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Anton Chuvakin, an analyst with Gartner, once said there is no such thing as SaaS SIEM, or security information and event management. In 2015, when Chuvakin last wrote about SaaS SIEM, this model for network security didn't exist. But two years, later he said he sees SaaS SIEM emerging with a critical strength and a critical weakness. According to Chuvakin, the "huge" benefit for enterprises with SaaS SIEM is the ability by vendors to design and refine new analytics, using all of the data collected by customers.
On the other hand, Chuvakin noted a significant drawback. If a network connection is lost, SIEM capabilities are lost, as well. "If you lose internet, you lose your SaaS SIEM (note that you lose both access to the platform and log flow, which means when the link is restored it will take some time for the log data to flow up and become available for analysis)," Chuvakin wrote.
Explore more of Chuvakin's thoughts on SaaS SIEM.
Applications are the key drivers of hybrid cloud
Edwin Yuen and Terri McClure, analysts with Enterprise Strategy Group Inc. in Milford, Mass., blogged about the firm's recent hybrid cloud research. Two key findings came out of recent research. According to ESG, hybrid cloud is based on applications and an infrastructure to support them.
Hybrid cloud, therefore, is about more than just VMs, servers and infrastructure. Vendors and enterprises may need to adjust their thinking to embrace hybrid cloud workloads from the application level.
The research also indicated that on-premises environments have a significant role in hybrid cloud. According to Yuen, integration and compatibility with pre-existing on-premises systems was one of the most important attributes for hybrid cloud users.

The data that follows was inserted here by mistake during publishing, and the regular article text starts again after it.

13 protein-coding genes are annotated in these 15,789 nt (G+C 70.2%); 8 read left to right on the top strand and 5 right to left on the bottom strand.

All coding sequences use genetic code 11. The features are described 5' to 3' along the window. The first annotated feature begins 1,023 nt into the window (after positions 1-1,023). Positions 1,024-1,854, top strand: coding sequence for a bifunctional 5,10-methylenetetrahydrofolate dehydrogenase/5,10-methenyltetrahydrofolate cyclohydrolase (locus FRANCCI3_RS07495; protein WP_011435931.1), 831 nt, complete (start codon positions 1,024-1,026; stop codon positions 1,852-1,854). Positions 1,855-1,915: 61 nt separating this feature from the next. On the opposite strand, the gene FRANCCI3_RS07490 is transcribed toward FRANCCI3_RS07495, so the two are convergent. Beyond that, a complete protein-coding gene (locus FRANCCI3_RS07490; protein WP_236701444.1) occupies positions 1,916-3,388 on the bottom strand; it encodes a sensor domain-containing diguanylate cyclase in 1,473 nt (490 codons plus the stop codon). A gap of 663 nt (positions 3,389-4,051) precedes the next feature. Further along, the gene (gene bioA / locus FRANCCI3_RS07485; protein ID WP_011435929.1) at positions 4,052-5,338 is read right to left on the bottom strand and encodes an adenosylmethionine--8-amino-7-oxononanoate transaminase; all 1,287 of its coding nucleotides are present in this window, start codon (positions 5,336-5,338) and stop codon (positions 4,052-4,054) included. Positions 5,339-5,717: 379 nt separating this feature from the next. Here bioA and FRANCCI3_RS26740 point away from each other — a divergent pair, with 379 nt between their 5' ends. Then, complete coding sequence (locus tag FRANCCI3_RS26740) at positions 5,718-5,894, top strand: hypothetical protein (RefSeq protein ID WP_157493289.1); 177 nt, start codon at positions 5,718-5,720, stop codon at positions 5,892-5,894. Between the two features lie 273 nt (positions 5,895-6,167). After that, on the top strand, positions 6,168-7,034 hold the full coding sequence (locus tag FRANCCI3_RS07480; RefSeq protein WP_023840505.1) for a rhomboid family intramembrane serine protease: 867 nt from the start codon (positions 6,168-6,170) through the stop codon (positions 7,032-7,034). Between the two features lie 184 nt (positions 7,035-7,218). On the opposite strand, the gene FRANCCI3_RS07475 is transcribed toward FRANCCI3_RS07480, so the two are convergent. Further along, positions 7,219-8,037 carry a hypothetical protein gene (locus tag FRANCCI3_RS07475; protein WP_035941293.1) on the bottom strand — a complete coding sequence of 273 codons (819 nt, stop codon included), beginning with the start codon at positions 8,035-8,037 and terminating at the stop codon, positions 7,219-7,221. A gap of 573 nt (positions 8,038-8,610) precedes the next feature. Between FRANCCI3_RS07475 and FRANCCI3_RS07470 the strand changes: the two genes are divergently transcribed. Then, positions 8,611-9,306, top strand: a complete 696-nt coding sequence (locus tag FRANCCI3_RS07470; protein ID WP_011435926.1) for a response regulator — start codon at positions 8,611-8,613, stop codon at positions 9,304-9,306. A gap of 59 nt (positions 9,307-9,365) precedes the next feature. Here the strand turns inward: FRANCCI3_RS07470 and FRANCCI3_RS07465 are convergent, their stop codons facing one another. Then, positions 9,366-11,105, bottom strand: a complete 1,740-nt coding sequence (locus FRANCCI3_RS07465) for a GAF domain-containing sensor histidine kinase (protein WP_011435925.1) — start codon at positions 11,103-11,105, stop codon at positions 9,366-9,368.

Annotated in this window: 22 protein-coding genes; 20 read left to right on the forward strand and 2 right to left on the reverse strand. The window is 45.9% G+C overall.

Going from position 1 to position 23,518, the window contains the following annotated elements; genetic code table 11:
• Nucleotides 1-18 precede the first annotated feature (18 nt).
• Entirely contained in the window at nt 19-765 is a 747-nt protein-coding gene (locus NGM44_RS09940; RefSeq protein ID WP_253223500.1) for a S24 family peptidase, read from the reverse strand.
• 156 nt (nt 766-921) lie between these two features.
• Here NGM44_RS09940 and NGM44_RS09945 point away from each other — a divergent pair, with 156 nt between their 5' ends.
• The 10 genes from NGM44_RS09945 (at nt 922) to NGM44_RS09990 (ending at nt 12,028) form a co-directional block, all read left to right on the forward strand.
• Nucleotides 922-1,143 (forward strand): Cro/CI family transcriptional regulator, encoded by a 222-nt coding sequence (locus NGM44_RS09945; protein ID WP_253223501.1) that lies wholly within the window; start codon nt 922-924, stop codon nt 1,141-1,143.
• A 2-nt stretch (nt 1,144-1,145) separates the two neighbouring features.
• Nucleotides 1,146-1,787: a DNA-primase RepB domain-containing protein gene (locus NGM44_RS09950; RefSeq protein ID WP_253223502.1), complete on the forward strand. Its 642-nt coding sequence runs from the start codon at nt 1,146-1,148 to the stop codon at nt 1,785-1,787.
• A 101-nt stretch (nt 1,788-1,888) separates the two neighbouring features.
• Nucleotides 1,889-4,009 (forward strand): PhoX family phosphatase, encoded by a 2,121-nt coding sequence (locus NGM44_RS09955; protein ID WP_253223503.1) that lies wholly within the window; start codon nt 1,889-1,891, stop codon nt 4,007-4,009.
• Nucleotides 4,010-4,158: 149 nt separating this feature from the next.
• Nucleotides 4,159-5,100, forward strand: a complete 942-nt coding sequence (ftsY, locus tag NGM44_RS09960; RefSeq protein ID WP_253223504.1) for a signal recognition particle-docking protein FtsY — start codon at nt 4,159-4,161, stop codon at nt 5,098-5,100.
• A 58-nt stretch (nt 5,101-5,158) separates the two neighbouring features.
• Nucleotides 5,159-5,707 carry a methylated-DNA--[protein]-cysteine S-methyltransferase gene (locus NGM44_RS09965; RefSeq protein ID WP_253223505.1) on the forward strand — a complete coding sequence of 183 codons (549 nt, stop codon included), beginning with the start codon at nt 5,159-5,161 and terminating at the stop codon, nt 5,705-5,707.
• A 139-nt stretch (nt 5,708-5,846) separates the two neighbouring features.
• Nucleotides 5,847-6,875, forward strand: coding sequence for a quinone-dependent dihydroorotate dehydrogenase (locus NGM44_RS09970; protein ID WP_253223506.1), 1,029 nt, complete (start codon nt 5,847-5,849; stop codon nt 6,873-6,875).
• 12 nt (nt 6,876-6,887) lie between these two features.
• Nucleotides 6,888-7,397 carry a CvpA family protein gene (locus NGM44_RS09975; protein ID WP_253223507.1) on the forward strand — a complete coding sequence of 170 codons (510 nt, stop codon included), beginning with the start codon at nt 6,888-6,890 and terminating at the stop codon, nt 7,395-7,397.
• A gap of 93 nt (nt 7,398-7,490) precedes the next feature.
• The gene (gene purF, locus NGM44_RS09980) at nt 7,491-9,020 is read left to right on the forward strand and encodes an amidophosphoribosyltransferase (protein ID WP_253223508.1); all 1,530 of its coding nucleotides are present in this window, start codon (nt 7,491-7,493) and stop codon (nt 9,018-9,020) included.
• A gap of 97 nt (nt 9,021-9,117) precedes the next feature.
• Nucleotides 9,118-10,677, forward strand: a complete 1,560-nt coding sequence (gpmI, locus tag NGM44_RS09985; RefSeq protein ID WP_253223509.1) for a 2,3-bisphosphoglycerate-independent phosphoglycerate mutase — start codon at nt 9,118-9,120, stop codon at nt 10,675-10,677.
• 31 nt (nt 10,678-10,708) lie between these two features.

"This point is especially important as the overwhelming majority of respondents in the survey said they expect to have half or more of their workloads on-premises, five years from now. On-premises environments and hybrid cloud will be the long-term future of IT," Yuen added.
Read more of Yuen's thoughts on hybrid cloud.
New Cisco UCS software focuses on optimizing workloads
Drew Conry-Murray, writing in Packet Pushers, is suspicious of Cisco's claims about its new Unified Computing System (UCS) platform. More specifically, he questioned the vendor's marketing tagline: "It's not a server. It's a system." In Conry-Murray's view, these kinds of taglines gloss over what he said are "inevitable complexities, costs and potential flaws or weaknesses."
That said, Conry-Murray cautioned network engineers to weigh Cisco's offering carefully, bearing in mind that UCS -- encompassing compute, fabric and a management app powered by Turbonomic -- has its advantages, as well as drawbacks. "That means customers have to understand the implications of this approach," he said. "Is it going to provide operational or performance benefits over another option? Do you want to live within the parameters this system proscribes? Is it going to fit your budget?"
Dig deeper into Conry-Murray's thoughts on Cisco UCS.
Exploring the SIEM in the cloud model
Creating a cloud development environment for on-premises apps
The unlikely rise of Cisco Unified Computing System servers